Abstract: The positive role of transformational leadership on productivity and mental wellbeing has long been established. Transformational leadership behavior may be particularly suited to navigate times of crisis which are characterized by high levels of complexity and uncertainty. We exploit quasi-random assignment of employees to managers and study the role of frontline managers’ leadership styles on employees’ performance, work style, and mental well-being in times of crisis. Using longitudinal administrative data and panel survey data from before and during the Covid-19 pandemic, we find that frontline managers who were perceived as having a more transformational leadership style before the onset of the pandemic, lead employees to better performance and mental well-being during the pandemic.
    Keywords: leadership; frontline managers; labor-management relations; organizational behavior;
    JEL: M54 M12 J53
    Date: 2023–08–02
  28. By: Abbas, Faisal; Bang, James T.; Mitra, Aniruddha
    Abstract: Pakistan is one of only three countries that have failed to stop the transmission of poliovirus and experienced a surge of polio paralysis in 2019. Meanwhile, misconceptions persist about the safety and efficacy of vaccines in Pakistan and elsewhere. Our study investigates the effect of remittances on the likelihood a household vaccinate its children against polio and measles/mumps/rubella (MMR). Based on data from a Multiple Indicators Cluster Survey conducted in Punjab in 2014, we isolate the effect of receiving remittances using distance and exact matching. We find that access to remittances increases the likelihood of vaccinating male children against polio by about 11 percentage points and against MMR by about 12.5 percentage points. Unfortunately, remittances do not significantly improve vaccinations of girls. The results imply that vaccination campaigns - including campaigns to vaccinate against SARS-CoV-2 - should focus on communities without migration experience and vaccinating girls.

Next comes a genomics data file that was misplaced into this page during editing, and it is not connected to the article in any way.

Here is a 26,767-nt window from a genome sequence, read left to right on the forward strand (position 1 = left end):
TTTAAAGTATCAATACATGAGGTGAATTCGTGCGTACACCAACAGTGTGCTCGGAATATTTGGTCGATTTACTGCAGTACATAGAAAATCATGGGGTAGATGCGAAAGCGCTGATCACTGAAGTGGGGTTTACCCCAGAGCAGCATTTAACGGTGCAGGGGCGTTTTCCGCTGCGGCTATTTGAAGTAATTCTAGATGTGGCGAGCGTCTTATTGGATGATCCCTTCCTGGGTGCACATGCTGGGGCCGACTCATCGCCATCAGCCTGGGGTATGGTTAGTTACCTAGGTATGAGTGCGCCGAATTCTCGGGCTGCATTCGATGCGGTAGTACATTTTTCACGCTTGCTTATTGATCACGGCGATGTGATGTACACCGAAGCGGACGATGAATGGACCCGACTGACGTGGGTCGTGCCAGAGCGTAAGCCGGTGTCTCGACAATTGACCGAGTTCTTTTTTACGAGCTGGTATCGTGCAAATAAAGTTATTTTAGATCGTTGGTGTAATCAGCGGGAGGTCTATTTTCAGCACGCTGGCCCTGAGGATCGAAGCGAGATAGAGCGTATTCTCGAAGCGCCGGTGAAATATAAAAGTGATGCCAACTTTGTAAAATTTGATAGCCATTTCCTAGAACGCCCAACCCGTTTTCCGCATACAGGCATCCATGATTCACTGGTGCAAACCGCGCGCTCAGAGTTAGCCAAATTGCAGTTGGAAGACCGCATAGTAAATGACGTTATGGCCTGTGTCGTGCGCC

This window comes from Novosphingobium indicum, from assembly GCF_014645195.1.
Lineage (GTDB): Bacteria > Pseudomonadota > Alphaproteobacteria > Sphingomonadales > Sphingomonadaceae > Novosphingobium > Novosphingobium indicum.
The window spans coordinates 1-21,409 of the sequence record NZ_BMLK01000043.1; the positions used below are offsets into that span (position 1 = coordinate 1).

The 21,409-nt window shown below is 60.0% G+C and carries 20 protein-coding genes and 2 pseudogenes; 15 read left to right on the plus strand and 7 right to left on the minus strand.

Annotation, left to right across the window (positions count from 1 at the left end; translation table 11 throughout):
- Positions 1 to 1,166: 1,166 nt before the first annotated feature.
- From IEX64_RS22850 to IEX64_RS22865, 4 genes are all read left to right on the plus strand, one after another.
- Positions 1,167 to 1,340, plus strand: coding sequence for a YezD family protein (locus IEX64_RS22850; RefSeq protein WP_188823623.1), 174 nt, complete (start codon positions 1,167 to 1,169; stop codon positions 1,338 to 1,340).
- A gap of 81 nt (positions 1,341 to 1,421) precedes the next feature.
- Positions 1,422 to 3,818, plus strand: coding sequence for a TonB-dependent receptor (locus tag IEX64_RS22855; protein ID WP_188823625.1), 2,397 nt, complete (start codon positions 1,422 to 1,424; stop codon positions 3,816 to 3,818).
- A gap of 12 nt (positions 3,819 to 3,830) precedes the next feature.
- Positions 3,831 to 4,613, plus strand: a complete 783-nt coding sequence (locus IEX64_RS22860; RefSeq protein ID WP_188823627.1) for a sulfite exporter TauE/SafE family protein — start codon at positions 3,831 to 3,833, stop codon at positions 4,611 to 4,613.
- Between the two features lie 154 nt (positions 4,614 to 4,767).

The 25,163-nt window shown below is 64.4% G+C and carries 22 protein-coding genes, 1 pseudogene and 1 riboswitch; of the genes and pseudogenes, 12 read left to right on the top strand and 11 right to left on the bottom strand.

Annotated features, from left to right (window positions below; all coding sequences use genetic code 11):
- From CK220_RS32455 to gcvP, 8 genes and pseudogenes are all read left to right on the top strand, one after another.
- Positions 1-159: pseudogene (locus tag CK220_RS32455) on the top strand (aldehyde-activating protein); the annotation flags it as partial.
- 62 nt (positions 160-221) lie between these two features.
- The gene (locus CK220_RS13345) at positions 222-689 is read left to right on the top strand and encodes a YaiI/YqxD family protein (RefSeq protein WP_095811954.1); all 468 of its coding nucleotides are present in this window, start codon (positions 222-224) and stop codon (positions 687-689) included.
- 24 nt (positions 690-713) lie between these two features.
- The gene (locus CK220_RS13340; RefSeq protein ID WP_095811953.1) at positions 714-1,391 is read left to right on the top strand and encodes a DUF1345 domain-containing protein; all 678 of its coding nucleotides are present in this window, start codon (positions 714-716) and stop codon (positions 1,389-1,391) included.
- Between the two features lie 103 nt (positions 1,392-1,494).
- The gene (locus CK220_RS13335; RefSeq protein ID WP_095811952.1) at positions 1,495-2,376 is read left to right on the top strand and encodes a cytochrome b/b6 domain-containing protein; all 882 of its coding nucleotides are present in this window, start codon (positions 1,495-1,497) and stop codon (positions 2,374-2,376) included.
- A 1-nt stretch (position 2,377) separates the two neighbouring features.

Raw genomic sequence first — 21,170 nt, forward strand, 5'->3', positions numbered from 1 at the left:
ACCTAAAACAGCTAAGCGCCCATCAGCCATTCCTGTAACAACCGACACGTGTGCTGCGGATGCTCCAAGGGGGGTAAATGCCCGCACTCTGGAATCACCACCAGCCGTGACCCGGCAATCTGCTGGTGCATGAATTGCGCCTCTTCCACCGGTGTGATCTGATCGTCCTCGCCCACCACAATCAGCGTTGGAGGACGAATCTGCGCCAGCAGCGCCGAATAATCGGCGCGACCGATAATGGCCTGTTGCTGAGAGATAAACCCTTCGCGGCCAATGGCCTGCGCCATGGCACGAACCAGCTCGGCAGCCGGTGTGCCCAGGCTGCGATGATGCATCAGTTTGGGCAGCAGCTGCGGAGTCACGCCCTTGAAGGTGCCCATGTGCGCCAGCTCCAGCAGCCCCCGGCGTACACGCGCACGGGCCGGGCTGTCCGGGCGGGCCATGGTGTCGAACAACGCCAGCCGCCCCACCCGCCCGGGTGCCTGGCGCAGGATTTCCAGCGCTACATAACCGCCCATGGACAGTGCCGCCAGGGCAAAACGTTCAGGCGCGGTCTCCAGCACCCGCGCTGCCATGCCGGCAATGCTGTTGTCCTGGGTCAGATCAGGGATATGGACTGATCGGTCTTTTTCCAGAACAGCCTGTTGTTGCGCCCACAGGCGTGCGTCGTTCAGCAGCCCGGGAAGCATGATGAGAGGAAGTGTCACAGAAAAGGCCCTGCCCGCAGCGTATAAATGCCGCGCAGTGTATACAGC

Keywords: Remittances, Vaccines, Polio, Gender, Pakistan
    JEL: F24 O15 I15
    Date: 2023
  29. By: Trunschke, Markus; Peters, Bettina; Czarnitzki, Dirk; Rammer, Christian
    Abstract: The COVID-19 pandemic has affected firms in many economies. Exploiting treatment heterogeneity, we use a difference-in-differences design to causally identify the short-run impact of COVID-19 on innovation spending in 2020 and expected innovation spending in subsequent years. Based on a representative sample of German firms, we find that negatively affected firms substantially reduced innovation expenditure not only in the first year of the pandemic (2020) but also in the two subsequent years, indicating 'Long-Covid' effects on innovation. In 2020, innovation expenditure fell by 4.7 % due to the pandemic. In 2022, innovation spending was even 5.4 % lower compared to the counterfactual scenario without the pandemic. Firms with higher pre-treatment digital capabilities show higher innovation resilience during the pandemic. Moreover, COVID-19 leads to a decrease in innovation spending not only in firms that were strongly negatively affected by the pandemic, but also in those firms that experienced a positive demand shock from the pandemic, presumably to increase production capacity.